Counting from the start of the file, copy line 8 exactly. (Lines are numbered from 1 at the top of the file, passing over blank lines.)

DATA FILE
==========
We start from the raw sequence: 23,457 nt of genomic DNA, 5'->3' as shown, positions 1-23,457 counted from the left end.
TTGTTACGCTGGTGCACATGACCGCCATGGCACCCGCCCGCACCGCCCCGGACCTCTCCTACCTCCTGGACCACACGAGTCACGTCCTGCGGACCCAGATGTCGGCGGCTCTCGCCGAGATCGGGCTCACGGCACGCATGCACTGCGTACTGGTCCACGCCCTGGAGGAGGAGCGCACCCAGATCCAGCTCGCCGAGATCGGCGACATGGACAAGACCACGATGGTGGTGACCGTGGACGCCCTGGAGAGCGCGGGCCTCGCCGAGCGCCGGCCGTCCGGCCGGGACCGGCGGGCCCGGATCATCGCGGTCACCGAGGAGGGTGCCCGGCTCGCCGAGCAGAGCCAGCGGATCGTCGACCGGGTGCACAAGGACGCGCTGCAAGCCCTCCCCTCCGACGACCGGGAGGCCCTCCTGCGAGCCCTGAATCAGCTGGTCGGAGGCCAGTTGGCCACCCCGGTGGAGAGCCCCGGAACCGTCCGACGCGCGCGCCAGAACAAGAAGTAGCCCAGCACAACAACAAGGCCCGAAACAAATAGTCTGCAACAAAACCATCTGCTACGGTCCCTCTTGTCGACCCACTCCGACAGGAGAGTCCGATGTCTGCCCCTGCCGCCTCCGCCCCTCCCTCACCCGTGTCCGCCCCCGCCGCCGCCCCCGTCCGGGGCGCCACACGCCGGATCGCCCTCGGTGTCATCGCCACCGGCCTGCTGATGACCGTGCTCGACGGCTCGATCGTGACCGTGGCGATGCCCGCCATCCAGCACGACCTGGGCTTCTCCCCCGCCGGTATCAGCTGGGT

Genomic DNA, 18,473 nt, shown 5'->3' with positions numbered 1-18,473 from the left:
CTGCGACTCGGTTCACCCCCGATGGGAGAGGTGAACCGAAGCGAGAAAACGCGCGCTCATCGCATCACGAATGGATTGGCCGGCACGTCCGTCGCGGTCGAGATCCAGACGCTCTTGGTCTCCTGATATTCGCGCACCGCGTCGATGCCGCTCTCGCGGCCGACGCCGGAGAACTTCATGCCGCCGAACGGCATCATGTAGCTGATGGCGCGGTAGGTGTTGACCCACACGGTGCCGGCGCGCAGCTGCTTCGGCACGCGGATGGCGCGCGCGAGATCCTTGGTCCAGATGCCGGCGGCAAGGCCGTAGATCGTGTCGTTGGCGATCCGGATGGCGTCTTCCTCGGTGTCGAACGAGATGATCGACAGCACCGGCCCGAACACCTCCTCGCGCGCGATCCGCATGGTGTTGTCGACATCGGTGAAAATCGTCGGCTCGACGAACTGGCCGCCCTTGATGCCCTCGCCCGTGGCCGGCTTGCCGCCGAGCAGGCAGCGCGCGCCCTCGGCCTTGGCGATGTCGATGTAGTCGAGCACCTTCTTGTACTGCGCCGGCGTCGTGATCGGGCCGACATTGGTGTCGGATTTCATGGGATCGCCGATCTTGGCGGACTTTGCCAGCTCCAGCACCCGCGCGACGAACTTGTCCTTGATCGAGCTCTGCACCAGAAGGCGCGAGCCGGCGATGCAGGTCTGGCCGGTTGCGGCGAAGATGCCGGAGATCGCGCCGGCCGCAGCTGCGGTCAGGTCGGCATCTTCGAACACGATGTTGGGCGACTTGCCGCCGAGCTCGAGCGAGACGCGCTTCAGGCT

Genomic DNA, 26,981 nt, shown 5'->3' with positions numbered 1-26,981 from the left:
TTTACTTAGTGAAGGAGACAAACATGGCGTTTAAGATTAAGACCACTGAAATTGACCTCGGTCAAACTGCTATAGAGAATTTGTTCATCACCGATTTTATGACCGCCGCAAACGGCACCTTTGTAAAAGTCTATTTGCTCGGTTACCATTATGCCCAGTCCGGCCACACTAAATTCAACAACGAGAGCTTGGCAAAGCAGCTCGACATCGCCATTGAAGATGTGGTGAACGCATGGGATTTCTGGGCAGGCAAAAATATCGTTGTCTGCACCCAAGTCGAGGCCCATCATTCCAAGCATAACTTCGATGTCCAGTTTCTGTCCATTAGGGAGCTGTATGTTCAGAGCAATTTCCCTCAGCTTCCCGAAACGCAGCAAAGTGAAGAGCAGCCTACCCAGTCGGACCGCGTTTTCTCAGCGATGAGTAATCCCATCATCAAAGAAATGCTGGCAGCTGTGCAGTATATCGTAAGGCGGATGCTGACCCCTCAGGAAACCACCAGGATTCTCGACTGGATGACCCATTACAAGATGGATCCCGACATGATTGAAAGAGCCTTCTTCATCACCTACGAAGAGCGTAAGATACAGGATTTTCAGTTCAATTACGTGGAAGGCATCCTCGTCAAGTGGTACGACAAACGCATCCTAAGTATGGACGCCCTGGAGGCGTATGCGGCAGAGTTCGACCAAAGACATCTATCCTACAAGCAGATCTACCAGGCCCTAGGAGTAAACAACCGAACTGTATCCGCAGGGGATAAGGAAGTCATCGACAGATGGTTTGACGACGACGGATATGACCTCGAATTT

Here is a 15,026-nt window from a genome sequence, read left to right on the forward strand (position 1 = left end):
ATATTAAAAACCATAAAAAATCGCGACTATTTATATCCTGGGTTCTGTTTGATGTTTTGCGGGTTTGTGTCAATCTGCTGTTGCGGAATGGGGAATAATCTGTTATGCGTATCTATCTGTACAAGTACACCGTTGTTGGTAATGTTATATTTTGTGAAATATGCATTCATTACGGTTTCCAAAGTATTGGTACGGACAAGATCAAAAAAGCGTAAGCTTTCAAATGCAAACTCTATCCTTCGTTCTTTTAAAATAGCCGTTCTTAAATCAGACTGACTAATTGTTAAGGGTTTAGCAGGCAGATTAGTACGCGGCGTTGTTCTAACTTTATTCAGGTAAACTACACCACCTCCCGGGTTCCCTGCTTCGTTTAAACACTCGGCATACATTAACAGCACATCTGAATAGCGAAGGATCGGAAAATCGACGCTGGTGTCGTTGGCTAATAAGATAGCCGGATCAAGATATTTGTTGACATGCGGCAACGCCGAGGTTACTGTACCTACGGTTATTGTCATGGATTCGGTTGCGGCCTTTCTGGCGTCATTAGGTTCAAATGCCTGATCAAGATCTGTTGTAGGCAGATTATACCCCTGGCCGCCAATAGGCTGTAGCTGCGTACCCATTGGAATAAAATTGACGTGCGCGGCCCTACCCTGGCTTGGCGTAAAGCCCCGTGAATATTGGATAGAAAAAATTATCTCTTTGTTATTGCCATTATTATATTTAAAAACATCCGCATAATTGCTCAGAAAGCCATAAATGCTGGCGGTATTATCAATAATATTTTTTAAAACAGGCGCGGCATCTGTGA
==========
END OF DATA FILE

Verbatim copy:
ATATTAAAAACCATAAAAAATCGCGACTATTTATATCCTGGGTTCTGTTTGATGTTTTGCGGGTTTGTGTCAATCTGCTGTTGCGGAATGGGGAATAATCTGTTATGCGTATCTATCTGTACAAGTACACCGTTGTTGGTAATGTTATATTTTGTGAAATATGCATTCATTACGGTTTCCAAAGTATTGGTACGGACAAGATCAAAAAAGCGTAAGCTTTCAAATGCAAACTCTATCCTTCGTTCTTTTAAAATAGCCGTTCTTAAATCAGACTGACTAATTGTTAAGGGTTTAGCAGGCAGATTAGTACGCGGCGTTGTTCTAACTTTATTCAGGTAAACTACACCACCTCCCGGGTTCCCTGCTTCGTTTAAACACTCGGCATACATTAACAGCACATCTGAATAGCGAAGGATCGGAAAATCGACGCTGGTGTCGTTGGCTAATAAGATAGCCGGATCAAGATATTTGTTGACATGCGGCAACGCCGAGGTTACTGTACCTACGGTTATTGTCATGGATTCGGTTGCGGCCTTTCTGGCGTCATTAGGTTCAAATGCCTGATCAAGATCTGTTGTAGGCAGATTATACCCCTGGCCGCCAATAGGCTGTAGCTGCGTACCCATTGGAATAAAATTGACGTGCGCGGCCCTACCCTGGCTTGGCGTAAAGCCCCGTGAATATTGGATAGAAAAAATTATCTCTTTGTTATTGCCATTATTATATTTAAAAACATCCGCATAATTGCTCAGAAAGCCATAAATGCTGGCGGTATTATCAATAATATTTTTTAAAACAGGCGCGGCATCTGTGA